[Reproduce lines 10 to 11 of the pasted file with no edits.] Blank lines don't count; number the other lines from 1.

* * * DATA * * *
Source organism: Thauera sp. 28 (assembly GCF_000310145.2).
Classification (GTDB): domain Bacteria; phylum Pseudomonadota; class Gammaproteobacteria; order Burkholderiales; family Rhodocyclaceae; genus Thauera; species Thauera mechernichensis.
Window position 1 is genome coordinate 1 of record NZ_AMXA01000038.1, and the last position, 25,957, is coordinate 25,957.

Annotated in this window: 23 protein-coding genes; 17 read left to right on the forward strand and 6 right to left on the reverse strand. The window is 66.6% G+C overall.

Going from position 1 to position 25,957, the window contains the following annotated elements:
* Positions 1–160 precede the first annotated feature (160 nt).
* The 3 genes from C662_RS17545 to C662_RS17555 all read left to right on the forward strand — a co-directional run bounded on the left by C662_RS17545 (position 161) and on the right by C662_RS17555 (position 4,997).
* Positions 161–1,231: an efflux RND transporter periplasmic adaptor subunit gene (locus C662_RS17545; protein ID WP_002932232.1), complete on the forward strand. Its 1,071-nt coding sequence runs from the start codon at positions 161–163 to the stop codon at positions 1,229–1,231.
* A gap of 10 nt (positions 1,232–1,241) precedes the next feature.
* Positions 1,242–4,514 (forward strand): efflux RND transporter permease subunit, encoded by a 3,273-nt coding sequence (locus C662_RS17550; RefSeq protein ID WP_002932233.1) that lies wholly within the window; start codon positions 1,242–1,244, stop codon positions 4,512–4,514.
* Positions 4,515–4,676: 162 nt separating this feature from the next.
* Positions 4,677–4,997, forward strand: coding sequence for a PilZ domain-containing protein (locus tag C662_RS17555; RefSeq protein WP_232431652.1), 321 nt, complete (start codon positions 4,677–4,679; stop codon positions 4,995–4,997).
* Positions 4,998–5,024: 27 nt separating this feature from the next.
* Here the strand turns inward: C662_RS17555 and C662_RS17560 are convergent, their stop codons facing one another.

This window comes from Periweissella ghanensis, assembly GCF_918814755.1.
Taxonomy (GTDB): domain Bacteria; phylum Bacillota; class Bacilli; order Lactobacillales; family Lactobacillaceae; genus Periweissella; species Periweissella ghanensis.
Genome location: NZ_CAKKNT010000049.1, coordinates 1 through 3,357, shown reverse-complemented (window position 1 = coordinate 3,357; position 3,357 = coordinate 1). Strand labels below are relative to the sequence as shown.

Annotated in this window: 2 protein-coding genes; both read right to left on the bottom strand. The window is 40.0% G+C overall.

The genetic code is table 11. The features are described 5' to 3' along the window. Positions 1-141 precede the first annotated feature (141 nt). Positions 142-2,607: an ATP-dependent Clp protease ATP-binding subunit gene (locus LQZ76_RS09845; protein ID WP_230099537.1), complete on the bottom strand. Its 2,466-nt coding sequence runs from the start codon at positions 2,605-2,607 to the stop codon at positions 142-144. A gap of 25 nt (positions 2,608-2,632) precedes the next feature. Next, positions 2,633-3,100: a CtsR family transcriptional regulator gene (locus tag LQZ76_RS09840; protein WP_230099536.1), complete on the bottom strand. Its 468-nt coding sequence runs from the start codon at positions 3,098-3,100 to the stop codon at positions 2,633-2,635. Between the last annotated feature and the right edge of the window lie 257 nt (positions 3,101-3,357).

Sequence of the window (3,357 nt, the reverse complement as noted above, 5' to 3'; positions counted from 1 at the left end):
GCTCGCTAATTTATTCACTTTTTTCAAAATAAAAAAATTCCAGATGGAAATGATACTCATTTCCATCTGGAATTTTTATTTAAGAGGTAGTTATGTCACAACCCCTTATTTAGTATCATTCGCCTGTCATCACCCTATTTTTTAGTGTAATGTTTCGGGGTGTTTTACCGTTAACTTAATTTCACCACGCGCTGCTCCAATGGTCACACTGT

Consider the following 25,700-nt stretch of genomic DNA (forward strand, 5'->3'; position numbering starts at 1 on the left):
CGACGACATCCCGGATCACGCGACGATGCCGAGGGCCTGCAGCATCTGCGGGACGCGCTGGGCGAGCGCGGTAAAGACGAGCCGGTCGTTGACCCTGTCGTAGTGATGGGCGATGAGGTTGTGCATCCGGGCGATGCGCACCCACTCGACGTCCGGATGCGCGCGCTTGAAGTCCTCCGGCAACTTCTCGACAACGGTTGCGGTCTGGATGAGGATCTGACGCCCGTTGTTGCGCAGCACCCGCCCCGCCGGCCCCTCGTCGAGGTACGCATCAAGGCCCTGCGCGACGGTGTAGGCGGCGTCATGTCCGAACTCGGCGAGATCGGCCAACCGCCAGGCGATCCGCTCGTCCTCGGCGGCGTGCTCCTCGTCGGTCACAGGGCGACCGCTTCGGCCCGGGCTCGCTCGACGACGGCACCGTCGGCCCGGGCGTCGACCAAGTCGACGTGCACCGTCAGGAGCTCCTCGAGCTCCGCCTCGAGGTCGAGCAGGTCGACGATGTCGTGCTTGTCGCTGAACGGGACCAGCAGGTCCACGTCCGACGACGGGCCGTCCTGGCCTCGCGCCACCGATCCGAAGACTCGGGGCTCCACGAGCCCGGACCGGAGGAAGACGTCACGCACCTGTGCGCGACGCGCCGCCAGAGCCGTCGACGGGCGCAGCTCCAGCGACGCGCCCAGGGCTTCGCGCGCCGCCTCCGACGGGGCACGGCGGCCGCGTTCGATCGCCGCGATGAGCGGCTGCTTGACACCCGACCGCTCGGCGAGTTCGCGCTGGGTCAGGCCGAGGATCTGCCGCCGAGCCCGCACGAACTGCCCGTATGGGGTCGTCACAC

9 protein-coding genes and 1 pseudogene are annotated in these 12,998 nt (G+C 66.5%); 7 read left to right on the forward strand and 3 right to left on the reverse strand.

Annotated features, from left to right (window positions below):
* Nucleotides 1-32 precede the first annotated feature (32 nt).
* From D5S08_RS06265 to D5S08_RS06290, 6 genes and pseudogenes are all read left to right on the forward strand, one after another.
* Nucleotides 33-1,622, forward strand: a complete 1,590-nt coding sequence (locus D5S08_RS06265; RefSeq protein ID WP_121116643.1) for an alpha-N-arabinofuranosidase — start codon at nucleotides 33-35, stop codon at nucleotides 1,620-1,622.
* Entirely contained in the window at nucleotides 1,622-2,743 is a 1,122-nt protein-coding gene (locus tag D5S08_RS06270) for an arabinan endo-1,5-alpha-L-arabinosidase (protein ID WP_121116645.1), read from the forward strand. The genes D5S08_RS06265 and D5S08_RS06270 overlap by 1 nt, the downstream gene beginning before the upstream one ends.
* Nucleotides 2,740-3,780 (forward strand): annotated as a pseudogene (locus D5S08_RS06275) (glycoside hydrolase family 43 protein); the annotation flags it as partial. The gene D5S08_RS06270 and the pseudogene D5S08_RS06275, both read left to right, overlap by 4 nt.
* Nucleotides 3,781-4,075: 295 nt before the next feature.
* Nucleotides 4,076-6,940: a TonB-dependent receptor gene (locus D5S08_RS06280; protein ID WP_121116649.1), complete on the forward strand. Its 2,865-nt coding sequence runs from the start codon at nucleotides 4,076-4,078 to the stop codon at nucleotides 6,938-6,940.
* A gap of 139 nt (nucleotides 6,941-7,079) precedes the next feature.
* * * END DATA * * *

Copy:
* Positions 1,242–4,514 (forward strand): efflux RND transporter permease subunit, encoded by a 3,273-nt coding sequence (locus C662_RS17550; RefSeq protein ID WP_002932233.1) that lies wholly within the window; start codon positions 1,242–1,244, stop codon positions 4,512–4,514.
* Positions 4,515–4,676: 162 nt separating this feature from the next.